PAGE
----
7. Biskit Boy (@sean-p-newmanlive-co-uk)
    16th May 2024, 9:14

    12 teams should be a minimum, 14 would be better
    20 races is just about right, but I’d like to see races in Africa and Scandinavia.
    Sprints would be ok as a separate championship.
    Reduce aero SIGNIFICANTLY. Under car aero only with small trim tabs where the front and rear wings are now.
    I’d increase the tyre sizes! Big and WIDE. More mechanical grip is good for close racing.
    1 shot qualy for sprints only. Nothing wrong with current system, often better than the race.

  8. I agree with Biskit Boy, the current Qually is for me the best it’s ever been, as One Shot qually was such a pain in the neck, and a total lottery not based on performance as on pure luck and track evolution/temp etc.. At least now that when they’re through to Q3 they know they’re gonna get at least a top ten start, and if you’re so crap to be out in Q1, then that’s where you deserve to be – at the back.

    As for One Shot qually for Sprints, well, who knows what’ll happen of they choose it, but at least they’ll have some chance of moving up the field if they are not performing well, or having so much understeer that they don’t get a recorded time due to OOB’s laws.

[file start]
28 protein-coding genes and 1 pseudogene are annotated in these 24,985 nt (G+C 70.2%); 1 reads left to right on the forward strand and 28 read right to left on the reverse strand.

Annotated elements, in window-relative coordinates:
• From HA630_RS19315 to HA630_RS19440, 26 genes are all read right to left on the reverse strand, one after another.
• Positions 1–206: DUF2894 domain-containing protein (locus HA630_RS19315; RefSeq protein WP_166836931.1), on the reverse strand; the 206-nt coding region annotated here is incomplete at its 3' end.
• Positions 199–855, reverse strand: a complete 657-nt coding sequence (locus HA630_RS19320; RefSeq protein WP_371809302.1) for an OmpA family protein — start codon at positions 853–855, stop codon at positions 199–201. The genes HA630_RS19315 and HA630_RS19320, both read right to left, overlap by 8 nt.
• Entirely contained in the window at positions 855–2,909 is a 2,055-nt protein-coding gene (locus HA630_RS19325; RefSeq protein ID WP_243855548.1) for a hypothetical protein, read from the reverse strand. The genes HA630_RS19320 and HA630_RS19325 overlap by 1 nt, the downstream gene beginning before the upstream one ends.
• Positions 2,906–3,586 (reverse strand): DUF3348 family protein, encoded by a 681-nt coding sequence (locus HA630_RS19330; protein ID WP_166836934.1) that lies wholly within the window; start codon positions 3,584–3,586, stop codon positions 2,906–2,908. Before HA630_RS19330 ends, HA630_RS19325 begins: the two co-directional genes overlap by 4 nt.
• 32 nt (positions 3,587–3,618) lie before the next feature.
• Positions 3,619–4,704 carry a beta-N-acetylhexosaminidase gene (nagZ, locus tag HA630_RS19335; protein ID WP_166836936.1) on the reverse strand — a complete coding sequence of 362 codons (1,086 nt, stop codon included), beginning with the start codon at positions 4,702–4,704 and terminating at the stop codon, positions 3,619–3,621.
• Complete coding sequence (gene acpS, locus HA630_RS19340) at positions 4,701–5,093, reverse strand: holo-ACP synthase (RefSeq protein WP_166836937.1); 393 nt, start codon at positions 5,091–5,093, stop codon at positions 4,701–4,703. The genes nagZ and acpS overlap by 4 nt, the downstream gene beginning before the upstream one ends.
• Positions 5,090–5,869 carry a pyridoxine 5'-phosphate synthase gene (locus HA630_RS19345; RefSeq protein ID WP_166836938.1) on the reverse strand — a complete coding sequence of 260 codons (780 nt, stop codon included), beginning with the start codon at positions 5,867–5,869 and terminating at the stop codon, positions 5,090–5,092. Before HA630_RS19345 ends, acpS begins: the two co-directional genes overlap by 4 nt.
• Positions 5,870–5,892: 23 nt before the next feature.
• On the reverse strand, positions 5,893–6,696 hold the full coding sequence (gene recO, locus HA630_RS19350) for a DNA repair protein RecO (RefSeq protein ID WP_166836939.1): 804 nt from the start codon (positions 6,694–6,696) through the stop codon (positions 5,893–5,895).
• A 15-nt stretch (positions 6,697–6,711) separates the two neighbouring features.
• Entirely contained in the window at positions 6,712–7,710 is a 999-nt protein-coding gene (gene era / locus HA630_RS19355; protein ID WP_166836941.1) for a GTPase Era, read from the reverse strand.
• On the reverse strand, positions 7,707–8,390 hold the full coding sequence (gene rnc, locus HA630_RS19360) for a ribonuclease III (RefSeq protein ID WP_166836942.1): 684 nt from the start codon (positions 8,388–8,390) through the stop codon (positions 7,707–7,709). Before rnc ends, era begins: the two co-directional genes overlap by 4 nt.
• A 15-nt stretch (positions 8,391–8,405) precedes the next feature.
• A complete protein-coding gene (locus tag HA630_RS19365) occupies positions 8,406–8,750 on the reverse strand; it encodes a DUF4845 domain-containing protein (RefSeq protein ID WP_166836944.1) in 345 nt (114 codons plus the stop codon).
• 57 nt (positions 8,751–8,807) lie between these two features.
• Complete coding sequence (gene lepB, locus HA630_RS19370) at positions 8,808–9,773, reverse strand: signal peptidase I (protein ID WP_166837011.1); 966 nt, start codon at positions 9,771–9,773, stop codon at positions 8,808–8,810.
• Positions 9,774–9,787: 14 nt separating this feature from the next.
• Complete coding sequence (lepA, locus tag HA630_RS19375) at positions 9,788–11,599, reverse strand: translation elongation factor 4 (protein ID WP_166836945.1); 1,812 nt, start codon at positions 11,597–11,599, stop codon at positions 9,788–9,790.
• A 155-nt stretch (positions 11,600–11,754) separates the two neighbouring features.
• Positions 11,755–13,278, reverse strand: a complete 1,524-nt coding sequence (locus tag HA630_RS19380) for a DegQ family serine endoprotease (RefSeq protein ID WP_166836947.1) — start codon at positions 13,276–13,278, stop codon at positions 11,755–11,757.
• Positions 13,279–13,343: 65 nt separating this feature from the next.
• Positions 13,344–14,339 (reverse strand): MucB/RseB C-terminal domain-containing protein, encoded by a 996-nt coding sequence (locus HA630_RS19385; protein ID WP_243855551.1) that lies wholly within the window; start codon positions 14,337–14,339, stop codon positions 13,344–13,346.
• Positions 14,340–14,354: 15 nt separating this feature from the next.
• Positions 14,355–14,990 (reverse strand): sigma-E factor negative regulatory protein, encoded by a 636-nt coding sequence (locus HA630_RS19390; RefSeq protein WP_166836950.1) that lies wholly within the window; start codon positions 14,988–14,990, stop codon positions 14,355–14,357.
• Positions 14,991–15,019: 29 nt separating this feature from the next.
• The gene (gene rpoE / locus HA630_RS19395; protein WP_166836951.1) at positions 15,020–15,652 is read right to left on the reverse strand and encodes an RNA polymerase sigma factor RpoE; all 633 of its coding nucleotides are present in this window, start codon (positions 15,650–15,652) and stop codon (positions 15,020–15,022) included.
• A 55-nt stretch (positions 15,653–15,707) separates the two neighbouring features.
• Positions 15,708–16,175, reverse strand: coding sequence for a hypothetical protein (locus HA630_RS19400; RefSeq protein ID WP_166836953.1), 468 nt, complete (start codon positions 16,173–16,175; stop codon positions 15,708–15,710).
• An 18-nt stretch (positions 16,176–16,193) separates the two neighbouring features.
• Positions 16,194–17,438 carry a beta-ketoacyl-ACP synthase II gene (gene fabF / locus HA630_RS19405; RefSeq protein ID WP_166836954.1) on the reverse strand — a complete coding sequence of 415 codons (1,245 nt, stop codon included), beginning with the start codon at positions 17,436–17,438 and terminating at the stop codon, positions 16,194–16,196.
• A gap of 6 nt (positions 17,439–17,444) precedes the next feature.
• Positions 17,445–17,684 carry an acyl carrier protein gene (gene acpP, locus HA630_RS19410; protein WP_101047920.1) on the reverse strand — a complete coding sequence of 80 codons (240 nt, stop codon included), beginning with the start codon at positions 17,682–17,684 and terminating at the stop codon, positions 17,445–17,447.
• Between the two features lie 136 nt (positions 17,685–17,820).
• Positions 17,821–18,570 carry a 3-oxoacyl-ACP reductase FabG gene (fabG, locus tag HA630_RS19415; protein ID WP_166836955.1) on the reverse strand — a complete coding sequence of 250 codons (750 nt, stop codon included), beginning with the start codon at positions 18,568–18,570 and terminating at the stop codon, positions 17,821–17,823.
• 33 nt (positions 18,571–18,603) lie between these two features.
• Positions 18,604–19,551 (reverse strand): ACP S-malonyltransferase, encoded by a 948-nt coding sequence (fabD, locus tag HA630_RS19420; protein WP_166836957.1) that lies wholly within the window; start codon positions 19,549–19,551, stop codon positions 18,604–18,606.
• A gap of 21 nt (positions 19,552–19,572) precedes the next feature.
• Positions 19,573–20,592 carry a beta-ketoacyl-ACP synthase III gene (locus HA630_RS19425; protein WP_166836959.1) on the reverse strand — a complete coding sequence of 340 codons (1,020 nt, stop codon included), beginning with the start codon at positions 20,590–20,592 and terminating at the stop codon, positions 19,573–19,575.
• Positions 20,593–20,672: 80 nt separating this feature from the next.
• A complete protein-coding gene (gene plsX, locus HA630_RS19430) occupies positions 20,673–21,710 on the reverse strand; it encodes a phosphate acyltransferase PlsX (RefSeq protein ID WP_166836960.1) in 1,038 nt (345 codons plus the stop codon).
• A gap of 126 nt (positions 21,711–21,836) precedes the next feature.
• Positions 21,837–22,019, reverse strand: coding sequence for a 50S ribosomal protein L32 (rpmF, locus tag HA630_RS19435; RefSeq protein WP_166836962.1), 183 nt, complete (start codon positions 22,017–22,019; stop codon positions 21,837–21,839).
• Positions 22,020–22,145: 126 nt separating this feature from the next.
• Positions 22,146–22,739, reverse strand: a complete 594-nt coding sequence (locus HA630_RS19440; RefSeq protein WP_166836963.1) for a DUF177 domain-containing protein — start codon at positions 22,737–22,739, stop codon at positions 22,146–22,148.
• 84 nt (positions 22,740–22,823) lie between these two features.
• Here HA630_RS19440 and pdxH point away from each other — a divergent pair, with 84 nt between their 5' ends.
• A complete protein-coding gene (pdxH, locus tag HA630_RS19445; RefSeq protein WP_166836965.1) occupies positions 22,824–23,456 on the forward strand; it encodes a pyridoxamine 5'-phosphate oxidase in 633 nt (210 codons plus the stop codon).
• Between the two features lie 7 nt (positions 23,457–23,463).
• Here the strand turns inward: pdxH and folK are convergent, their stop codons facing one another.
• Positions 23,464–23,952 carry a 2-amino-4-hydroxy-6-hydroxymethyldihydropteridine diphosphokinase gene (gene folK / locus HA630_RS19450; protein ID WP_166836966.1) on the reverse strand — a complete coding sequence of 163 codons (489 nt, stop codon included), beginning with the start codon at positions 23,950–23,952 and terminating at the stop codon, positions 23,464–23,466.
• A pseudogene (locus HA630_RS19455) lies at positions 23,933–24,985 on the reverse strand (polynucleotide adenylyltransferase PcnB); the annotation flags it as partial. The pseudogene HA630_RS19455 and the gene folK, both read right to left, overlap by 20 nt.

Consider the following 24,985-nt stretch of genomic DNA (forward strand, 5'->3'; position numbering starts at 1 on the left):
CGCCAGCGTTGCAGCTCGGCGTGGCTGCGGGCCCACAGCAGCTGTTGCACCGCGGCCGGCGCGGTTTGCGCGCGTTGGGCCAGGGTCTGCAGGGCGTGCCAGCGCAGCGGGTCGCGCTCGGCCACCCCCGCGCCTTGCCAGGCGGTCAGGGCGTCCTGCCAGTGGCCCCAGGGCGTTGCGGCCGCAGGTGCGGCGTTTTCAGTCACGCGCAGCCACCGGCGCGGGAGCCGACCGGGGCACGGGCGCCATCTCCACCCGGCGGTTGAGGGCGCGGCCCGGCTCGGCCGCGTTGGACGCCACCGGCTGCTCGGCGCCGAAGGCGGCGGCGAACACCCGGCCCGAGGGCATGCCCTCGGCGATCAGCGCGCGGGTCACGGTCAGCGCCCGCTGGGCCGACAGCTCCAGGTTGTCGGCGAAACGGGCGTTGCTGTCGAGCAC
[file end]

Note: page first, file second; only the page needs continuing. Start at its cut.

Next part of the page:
I’d like to see more teams competing too, so having twelve or fourteen pairs on the grid would definitely shake up the back markers. I reckon 22 races max would be about right with less emphasis on the sprints, they’re good to watch, but trying to keep their cars good for a real GP does put a bit of a strain on the mechanics and the budgets, either you go balls to the wall, or take it easy and have no chance at extra points. Maybe the Sprint points shouldn’t be a part of the championship run, but should be a different prize altogether (“should be a different prize” – Leslie Neilson/Airplane fame coming through).

    Still plenty of room to change F1 for the better !!!

  9. just get rid of the 12+ million power units. teams should be investing in mechanics who can service the motors, not going in to debt hoping they dont crack.